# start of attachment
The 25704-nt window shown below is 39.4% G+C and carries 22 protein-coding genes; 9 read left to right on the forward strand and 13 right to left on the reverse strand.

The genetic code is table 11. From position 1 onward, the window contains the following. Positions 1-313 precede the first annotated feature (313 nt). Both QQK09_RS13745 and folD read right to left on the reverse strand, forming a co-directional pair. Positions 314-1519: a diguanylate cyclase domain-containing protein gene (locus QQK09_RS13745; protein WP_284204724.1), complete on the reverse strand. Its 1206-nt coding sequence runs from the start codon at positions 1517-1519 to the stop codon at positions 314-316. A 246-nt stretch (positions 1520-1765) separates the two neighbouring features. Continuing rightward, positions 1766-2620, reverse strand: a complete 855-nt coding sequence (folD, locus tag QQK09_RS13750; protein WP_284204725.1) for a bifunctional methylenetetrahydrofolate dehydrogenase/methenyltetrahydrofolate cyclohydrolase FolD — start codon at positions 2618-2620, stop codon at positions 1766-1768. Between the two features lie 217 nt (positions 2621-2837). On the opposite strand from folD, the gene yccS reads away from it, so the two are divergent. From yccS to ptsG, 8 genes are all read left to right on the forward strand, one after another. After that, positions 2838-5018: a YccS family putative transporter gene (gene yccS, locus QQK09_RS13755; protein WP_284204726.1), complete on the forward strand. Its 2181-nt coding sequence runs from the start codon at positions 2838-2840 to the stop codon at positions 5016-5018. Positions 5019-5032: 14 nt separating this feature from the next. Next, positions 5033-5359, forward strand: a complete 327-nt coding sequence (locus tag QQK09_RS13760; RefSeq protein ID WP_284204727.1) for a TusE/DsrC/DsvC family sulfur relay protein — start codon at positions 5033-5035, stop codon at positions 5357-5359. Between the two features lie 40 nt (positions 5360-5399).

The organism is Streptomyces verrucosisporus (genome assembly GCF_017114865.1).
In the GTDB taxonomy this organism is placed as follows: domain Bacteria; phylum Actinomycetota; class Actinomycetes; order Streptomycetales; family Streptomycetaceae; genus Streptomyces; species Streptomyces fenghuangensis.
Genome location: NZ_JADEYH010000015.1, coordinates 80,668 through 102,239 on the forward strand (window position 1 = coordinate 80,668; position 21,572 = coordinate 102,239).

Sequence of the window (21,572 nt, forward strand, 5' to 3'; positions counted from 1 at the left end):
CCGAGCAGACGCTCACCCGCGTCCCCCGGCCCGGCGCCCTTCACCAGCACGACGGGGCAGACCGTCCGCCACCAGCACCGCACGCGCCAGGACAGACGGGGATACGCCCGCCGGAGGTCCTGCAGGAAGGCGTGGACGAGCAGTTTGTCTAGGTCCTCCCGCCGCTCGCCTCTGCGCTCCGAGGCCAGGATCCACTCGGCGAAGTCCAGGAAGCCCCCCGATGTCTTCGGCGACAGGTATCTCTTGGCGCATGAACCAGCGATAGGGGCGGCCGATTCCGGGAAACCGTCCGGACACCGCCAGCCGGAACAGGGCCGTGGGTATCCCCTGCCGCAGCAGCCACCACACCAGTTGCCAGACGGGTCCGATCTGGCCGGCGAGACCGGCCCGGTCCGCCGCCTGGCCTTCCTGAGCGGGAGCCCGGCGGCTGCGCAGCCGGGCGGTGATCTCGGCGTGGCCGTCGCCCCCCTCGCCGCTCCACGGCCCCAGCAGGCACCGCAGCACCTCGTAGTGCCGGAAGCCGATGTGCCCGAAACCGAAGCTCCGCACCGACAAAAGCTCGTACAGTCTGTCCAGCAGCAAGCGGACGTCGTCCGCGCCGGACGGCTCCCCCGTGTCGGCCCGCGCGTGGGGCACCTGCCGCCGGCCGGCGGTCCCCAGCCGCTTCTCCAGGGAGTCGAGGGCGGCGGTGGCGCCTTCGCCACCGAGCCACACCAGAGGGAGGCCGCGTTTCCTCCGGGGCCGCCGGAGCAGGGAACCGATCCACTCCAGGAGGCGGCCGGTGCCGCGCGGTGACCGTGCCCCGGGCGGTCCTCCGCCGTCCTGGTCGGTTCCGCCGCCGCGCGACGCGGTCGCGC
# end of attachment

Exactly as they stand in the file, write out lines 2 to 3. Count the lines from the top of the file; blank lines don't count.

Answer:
The genetic code is table 11. From position 1 onward, the window contains the following. Positions 1-313 precede the first annotated feature (313 nt). Both QQK09_RS13745 and folD read right to left on the reverse strand, forming a co-directional pair. Positions 314-1519: a diguanylate cyclase domain-containing protein gene (locus QQK09_RS13745; protein WP_284204724.1), complete on the reverse strand. Its 1206-nt coding sequence runs from the start codon at positions 1517-1519 to the stop codon at positions 314-316. A 246-nt stretch (positions 1520-1765) separates the two neighbouring features. Continuing rightward, positions 1766-2620, reverse strand: a complete 855-nt coding sequence (folD, locus tag QQK09_RS13750; protein WP_284204725.1) for a bifunctional methylenetetrahydrofolate dehydrogenase/methenyltetrahydrofolate cyclohydrolase FolD — start codon at positions 2618-2620, stop codon at positions 1766-1768. Between the two features lie 217 nt (positions 2621-2837). On the opposite strand from folD, the gene yccS reads away from it, so the two are divergent. From yccS to ptsG, 8 genes are all read left to right on the forward strand, one after another. After that, positions 2838-5018: a YccS family putative transporter gene (gene yccS, locus QQK09_RS13755; protein WP_284204726.1), complete on the forward strand. Its 2181-nt coding sequence runs from the start codon at positions 2838-2840 to the stop codon at positions 5016-5018. Positions 5019-5032: 14 nt separating this feature from the next. Next, positions 5033-5359, forward strand: a complete 327-nt coding sequence (locus tag QQK09_RS13760; RefSeq protein ID WP_284204727.1) for a TusE/DsrC/DsvC family sulfur relay protein — start codon at positions 5033-5035, stop codon at positions 5357-5359. Between the two features lie 40 nt (positions 5360-5399).

The organism is Streptomyces verrucosisporus (genome assembly GCF_017114865.1).